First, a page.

Here’s what happens when a fast-food fish sandwich is actually cooked to order: after a three-minute wait, the (unidentified, but flaky and white) fish in this “beer-battered fish sandwich” (the beer is credited to Seattle’s Redhook Ale Brewery) was so hot that, when I lifted the top bun, steam was rising from the fish. So far, so good. It’s a bit of a stretch to call the battered coating “tempura-like,” but there’s a slight (and welcome) resemblance. The bun was toasted and warm, an honest-to-goodness lettuce leaf made an appearance and the (too-sweet) tartar sauce was packed with chopped pickles. What’s not to like? $4.09 (or two for $5), 620 calories
This one wins the Best Presentation award. The generous portion of North Atlantic cod in no way resembles a factory-pressed patty, and had a pleasing crunchy-outside/tender-inside balance. The kitchen's shredder goes into overdrive with this one, making quick work of (cool, juicy) iceberg lettuce and (rich) Cheddar cheese, and plenty of both. It’s tough to determine whether the bun was swiped with mayonnaise or tartar sauce (if it’s the latter, that’s not a good sign), and the other downside is with the (lightly toasted, with actual butter, hurrah) hoagie-style bun; it’s too big, too bready. Still, a worthy effort. $5.09, 600 calories
More cod, this time from the Pacific, a generous portion in a lightly coated (and nicely crunchy) panko breading. The soft, toasted bun is a major plus. Ditto the lettuce, big leaves of notably fresh iceberg. Three cheers for the tartar sauce, which is packed with fragrant dill. Even the pickles are a cut above. Everyone should definitely spring (50 cents) for cheese. $3.99, 450 calories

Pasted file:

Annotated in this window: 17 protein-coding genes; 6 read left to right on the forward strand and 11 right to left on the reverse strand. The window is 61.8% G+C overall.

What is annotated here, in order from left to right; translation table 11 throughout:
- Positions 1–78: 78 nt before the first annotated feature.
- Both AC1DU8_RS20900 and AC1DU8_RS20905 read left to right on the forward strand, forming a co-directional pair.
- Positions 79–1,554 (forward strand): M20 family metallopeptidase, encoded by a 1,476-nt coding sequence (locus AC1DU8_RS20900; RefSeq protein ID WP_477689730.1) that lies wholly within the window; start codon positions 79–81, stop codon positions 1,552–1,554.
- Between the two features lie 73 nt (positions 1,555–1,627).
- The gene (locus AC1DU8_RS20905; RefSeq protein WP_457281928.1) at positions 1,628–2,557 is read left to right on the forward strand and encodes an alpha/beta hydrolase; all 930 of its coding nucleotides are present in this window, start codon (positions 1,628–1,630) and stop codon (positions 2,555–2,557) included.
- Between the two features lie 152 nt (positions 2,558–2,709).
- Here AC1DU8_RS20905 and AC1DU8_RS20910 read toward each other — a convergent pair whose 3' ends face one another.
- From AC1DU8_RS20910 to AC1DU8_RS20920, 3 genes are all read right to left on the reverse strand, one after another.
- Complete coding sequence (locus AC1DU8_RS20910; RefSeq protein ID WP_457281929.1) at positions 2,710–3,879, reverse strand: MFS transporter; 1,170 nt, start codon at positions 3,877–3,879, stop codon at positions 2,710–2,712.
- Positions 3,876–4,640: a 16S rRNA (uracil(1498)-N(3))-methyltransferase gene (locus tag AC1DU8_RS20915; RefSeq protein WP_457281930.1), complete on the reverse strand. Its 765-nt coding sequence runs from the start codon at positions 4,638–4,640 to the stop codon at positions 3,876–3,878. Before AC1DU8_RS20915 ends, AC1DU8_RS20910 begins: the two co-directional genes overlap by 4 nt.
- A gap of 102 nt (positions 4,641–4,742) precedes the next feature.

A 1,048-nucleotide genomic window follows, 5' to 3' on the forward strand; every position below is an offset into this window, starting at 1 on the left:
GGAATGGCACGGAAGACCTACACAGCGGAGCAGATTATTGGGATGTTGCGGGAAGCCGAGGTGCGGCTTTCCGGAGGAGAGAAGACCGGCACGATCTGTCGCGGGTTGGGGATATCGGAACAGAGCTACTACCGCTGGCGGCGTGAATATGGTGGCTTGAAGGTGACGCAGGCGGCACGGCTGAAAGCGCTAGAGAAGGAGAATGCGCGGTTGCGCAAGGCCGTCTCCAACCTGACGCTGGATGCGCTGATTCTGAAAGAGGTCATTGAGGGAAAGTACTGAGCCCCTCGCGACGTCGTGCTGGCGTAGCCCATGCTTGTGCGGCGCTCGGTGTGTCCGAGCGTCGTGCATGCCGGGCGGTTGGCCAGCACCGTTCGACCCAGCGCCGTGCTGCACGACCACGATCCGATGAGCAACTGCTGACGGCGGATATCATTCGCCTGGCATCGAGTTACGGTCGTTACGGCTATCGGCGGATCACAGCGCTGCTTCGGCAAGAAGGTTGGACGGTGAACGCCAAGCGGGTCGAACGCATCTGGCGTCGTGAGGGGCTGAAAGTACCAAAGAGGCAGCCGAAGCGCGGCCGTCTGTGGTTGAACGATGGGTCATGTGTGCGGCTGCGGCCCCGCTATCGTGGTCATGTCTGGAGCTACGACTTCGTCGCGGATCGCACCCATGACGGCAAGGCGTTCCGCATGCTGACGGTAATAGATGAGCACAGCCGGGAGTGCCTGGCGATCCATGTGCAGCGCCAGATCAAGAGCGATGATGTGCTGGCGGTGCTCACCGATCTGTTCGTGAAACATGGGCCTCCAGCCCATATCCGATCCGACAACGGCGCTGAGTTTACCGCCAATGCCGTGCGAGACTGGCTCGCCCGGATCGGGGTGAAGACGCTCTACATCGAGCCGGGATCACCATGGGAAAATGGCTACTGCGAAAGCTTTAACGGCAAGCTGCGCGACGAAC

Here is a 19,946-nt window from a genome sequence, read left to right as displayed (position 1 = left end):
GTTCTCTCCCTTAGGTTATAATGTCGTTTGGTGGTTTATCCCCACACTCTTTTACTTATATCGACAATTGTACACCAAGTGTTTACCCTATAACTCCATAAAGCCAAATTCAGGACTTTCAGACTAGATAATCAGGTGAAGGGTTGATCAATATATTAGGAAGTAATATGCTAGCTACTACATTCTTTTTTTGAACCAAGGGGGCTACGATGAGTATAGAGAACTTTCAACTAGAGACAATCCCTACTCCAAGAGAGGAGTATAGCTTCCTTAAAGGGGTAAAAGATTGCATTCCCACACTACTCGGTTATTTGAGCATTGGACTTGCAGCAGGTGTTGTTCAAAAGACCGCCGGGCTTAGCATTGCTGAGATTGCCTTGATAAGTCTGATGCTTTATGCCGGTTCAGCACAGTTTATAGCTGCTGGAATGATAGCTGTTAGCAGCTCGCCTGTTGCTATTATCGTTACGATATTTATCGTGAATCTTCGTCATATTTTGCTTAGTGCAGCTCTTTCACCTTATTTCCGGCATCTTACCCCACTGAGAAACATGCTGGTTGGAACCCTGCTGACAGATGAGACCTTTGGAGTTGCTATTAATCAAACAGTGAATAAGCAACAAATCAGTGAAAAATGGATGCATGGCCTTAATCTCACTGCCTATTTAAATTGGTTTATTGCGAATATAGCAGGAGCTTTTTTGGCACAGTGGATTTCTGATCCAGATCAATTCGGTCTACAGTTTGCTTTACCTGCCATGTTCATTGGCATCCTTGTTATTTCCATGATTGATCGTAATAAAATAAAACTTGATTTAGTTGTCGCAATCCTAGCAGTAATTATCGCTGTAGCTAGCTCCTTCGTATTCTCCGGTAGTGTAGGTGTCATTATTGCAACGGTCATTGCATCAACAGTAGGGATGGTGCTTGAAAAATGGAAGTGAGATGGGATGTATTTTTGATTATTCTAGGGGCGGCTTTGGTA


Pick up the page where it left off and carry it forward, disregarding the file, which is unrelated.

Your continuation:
Still the best fast-food fish sandwich in town. The goodness starts with a well-made bun, one that gets the buttered-and-toasted treatment. The type of fish isn’t specified, but it’s a substantial portion that’s snowy-white and flaky on the inside, surrounded by a crisp, notably crunchy coating, landing My Burger's effort in primo fish sandwich territory. Garnishes are straightforward, just chopped iceberg lettuce, and plenty of it, along with a (so-so, it must be said) tartar sauce. Again, I’d splurge (50 cents) and add cheese. As for the price, it’s higher than the others because it includes a heaping handful of French fries. Get this: on Fridays (through Lent), the price is dropped to $6.45. $7.45, approximately 500 calories
OK, I’m cheating a bit here. For a crack at a superior specimen – one that’s far outside the fast-food orbit, however -- consider investing in the brilliant “Filet-O-Fish” idealization (pictured, above) that chef Dennis Leaf-Smith fashions to perfection at Eastside. (Also remarkable: the $12 Filet-O-Fish homage that’s a staple of the Sea Change lunch menu). Find it on the restaurant’s lunch menu, and read all about it in this love letter I penned in 2016. Sure, at $14 (that includes house-made, can't-eat-just-one potato chips), it’s roughly four times the price of the average fast-food versions. But the mathematics are definitely working in its favor, because this beauty is also roughly 40 times better.